(Jeremiah: 18: 6)

Thus God could pluck up or destroy a kingdom or nation, if evil, but if it repented of its evil, God could undo the work of destruction, and repair and rebuild. In short, God’s work of rebuilding and constructing of nations as of individuals was linked with moral purpose and deed.

In this connection, one of meanings of the passage cited in Jeremiah, 22: 15 - 16 is important and appears to have been overlooked by commentators. Here is the statement to the effect that material prosperity is not to be sought in doing the Father’s Will. If a man does the Will of the Father and treats man with justice and righteousness; “Is this not to know Me?” said God, through the spiritual insight of Jeremiah. To Josiah “be well with” did not mean physical or material well-being, for Josiah died at the hands of an assassin. To be well with a person in the sight of God meant to be well with a man’s soul, and the happiness of his after-life in the spirit world, regardless of his fortunes or vicissitudes on earth. Jeremiah did not express himself clearly here, even though he understood that a soul must face a bar of justice in some way after death; for as a prophet he was against making known any conception of a post-mortal world to his compatriots, for he felt that man in his mortal environment must overcome evil and do the Will of God and walk in the path of righteousness on earth. He thus made no reference to a period of soul remorse in the spirit world to atone for sin, but he has Jehoiakim eventually taken from his throne and dying before a normal span of life.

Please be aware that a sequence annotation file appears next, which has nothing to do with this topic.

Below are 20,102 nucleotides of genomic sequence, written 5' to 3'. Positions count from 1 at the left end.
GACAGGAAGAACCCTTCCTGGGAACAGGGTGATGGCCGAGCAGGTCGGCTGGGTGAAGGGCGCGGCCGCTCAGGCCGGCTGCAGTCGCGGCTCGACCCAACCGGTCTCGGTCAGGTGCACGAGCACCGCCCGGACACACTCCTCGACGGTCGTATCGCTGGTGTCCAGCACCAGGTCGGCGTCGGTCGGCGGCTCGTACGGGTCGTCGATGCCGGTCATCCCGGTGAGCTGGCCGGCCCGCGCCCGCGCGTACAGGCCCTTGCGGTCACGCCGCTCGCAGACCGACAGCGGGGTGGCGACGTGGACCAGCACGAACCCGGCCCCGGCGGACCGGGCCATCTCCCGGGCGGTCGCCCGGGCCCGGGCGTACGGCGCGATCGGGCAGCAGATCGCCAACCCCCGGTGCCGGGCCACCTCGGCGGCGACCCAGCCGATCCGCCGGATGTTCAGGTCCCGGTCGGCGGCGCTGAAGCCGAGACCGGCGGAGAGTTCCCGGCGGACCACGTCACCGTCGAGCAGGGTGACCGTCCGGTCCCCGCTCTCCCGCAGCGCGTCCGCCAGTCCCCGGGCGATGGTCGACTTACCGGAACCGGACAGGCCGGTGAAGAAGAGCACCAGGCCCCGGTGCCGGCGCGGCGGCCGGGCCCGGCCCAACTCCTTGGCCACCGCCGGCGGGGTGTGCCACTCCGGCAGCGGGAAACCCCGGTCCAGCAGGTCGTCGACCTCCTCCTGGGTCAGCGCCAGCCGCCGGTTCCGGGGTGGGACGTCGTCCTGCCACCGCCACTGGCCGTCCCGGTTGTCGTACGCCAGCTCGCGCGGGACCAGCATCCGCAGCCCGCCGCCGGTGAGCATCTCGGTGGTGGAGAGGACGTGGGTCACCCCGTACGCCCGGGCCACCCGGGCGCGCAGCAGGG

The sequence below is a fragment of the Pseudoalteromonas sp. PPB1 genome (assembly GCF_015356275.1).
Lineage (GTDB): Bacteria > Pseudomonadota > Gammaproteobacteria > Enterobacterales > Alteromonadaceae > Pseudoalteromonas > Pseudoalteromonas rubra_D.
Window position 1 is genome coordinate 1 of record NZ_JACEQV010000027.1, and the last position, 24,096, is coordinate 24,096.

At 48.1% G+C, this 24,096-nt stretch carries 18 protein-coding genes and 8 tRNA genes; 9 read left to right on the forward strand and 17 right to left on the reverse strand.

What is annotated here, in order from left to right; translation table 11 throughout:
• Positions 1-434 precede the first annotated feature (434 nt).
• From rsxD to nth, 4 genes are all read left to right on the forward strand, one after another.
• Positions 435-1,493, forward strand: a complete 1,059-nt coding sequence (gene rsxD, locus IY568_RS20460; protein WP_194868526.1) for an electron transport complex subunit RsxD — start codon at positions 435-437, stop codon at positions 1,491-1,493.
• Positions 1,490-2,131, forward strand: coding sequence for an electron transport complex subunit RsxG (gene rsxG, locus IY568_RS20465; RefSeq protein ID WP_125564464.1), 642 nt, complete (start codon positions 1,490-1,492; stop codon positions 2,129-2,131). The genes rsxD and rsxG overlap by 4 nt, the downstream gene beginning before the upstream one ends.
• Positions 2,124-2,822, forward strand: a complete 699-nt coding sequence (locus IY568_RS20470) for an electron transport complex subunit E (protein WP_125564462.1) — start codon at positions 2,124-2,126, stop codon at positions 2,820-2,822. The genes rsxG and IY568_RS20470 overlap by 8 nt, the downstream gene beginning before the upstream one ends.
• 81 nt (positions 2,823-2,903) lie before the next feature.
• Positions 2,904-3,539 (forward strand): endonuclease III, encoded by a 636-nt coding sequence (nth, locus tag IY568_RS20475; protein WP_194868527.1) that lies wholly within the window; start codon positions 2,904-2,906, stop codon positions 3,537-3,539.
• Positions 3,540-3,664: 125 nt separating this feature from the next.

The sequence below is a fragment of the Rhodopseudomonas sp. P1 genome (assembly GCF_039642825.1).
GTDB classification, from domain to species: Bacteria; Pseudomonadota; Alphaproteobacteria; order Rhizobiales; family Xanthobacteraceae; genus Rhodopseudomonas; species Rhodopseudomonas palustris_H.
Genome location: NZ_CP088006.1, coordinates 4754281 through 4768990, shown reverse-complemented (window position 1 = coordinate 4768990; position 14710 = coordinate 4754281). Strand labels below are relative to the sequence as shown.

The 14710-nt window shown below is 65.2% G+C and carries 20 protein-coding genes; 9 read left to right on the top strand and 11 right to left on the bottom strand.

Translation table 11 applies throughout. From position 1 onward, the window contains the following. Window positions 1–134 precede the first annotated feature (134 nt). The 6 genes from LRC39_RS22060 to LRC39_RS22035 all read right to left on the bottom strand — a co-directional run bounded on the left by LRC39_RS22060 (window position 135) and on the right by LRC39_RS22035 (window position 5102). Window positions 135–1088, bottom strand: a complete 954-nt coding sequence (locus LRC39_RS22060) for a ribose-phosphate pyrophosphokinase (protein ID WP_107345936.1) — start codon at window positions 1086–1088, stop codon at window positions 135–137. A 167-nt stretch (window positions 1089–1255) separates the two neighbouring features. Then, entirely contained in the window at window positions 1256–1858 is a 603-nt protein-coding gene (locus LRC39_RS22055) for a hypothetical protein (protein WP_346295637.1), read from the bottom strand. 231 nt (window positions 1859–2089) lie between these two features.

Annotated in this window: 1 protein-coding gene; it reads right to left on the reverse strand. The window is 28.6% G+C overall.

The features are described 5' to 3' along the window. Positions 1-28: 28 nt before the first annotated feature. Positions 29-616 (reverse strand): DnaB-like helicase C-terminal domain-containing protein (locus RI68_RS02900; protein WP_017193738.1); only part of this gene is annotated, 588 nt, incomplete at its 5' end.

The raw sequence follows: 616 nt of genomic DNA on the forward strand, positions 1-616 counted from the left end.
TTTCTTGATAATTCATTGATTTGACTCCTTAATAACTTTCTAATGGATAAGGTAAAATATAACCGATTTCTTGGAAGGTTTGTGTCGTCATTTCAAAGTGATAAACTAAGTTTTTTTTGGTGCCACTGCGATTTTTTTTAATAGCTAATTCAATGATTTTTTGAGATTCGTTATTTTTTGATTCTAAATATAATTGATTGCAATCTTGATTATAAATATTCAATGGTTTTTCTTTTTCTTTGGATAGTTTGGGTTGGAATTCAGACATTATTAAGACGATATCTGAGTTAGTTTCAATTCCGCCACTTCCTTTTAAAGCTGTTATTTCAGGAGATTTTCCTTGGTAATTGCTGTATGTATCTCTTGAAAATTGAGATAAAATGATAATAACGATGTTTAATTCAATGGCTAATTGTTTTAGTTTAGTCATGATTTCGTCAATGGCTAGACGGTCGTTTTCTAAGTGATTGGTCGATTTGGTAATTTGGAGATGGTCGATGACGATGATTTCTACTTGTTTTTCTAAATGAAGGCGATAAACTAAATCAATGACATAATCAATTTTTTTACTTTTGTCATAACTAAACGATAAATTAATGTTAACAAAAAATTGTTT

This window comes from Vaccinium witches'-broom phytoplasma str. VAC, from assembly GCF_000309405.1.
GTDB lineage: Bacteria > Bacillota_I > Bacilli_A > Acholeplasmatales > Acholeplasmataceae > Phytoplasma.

Jehoiakim, I said, reverted to the abominations of Manasseh and Amon. Jeremiah spoke in the gates of the Temple and in a place called Topheth in the valley of Hinnom, to protest against rites and offerings to pagan gods and the practices of human sacrifices to Moloch, as I have mentioned, and his sermons became increasingly effective and violent. He predicted that as Topheth was a place of slaughter, so should Jerusalem be, with the carcasses of the people serving as food for the beasts and the scavengers, and he included the houses of the kings of Jerusalem. And on one occasion, as he came up from Topheth from a sermon there and came to the Temple court, predicting destruction upon the city, Pashur, the son of Immer the priest, and chief security officer of the Temple, hit Jeremiah in the face, and his guards put Jeremiah in the stocks of the Temple in the north gate of Benjamin, where he languished until the next morning. This was serious punishment because of the strained and unnatural position of the body and the enforced immobility, and for a man in his late forties, a menace to his health.

In addition, this punishment made a spectacle of the victim to be laughed at and mocked by the public, among whom many were hostile to Jeremiah, especially the false prophets. On being released the next day by Pashur, Jeremiah launched into a severe tirade against the Temple officer, predicting his captivity and death in Babylon.

Jesus of the Bible

and

Master of the Celestial Heavens